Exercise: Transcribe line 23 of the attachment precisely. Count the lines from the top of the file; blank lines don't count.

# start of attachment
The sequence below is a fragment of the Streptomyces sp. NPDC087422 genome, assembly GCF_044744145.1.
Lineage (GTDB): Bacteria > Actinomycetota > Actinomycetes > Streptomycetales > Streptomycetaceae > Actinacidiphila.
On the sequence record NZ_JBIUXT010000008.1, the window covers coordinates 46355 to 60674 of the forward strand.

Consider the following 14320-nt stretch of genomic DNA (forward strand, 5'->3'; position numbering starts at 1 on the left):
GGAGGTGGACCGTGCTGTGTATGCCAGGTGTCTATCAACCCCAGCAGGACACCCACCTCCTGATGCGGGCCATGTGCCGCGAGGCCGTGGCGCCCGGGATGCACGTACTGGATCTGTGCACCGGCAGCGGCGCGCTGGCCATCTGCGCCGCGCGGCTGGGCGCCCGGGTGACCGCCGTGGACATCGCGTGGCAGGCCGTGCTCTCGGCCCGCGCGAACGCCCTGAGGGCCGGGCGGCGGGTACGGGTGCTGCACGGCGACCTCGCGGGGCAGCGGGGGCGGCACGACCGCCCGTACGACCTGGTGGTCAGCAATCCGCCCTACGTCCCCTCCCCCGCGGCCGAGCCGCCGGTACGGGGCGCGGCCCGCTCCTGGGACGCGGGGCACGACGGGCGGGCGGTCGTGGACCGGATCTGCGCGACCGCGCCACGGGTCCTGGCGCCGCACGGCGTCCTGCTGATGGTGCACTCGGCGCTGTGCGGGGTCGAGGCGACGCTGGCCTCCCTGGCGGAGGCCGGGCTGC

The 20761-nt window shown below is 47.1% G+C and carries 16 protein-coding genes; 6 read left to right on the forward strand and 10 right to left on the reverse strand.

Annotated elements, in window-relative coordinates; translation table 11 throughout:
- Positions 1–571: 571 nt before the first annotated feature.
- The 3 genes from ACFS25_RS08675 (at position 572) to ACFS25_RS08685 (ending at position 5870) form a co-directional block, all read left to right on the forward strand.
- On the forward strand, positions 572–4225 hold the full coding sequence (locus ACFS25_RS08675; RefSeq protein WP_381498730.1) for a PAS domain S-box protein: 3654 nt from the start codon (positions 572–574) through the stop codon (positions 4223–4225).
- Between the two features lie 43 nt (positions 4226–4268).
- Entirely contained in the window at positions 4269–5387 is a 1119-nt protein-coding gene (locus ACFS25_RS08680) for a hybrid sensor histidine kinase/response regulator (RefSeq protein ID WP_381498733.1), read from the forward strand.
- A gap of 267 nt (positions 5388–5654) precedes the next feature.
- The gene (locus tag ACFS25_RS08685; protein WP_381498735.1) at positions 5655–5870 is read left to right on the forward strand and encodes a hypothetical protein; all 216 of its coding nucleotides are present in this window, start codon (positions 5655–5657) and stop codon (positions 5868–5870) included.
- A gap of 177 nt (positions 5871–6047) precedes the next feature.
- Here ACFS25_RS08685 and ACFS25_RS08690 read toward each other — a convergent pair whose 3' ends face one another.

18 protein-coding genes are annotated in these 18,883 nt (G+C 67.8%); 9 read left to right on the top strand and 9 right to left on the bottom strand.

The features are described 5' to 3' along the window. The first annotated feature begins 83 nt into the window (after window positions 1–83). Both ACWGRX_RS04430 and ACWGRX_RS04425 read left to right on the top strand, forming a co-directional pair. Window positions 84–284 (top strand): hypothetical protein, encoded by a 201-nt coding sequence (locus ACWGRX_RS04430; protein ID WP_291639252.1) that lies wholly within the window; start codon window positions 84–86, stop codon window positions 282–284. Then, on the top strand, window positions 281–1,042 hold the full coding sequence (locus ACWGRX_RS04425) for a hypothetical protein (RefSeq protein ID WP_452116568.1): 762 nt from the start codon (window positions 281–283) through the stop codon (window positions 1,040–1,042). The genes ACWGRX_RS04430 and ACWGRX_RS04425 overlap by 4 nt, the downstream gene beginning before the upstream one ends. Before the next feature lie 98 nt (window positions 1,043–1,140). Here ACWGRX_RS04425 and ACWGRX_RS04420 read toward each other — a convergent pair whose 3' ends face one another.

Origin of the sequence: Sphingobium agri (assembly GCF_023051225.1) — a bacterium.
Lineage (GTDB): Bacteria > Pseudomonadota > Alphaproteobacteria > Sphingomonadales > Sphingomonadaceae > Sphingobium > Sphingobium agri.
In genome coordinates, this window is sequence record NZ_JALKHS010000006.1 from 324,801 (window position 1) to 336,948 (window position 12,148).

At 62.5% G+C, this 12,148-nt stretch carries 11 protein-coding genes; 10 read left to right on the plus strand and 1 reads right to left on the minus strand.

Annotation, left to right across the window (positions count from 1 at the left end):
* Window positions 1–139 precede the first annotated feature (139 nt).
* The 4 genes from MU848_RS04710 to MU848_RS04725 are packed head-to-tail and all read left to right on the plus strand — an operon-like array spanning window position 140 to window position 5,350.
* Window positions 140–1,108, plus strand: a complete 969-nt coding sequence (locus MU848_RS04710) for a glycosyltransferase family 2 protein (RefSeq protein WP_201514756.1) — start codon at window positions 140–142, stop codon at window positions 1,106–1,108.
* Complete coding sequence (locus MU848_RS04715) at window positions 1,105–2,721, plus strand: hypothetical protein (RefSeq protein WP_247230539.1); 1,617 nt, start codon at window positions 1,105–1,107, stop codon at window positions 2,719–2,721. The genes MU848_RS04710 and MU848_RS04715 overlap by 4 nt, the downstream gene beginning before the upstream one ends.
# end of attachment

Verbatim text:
Annotation, left to right across the window (positions count from 1 at the left end):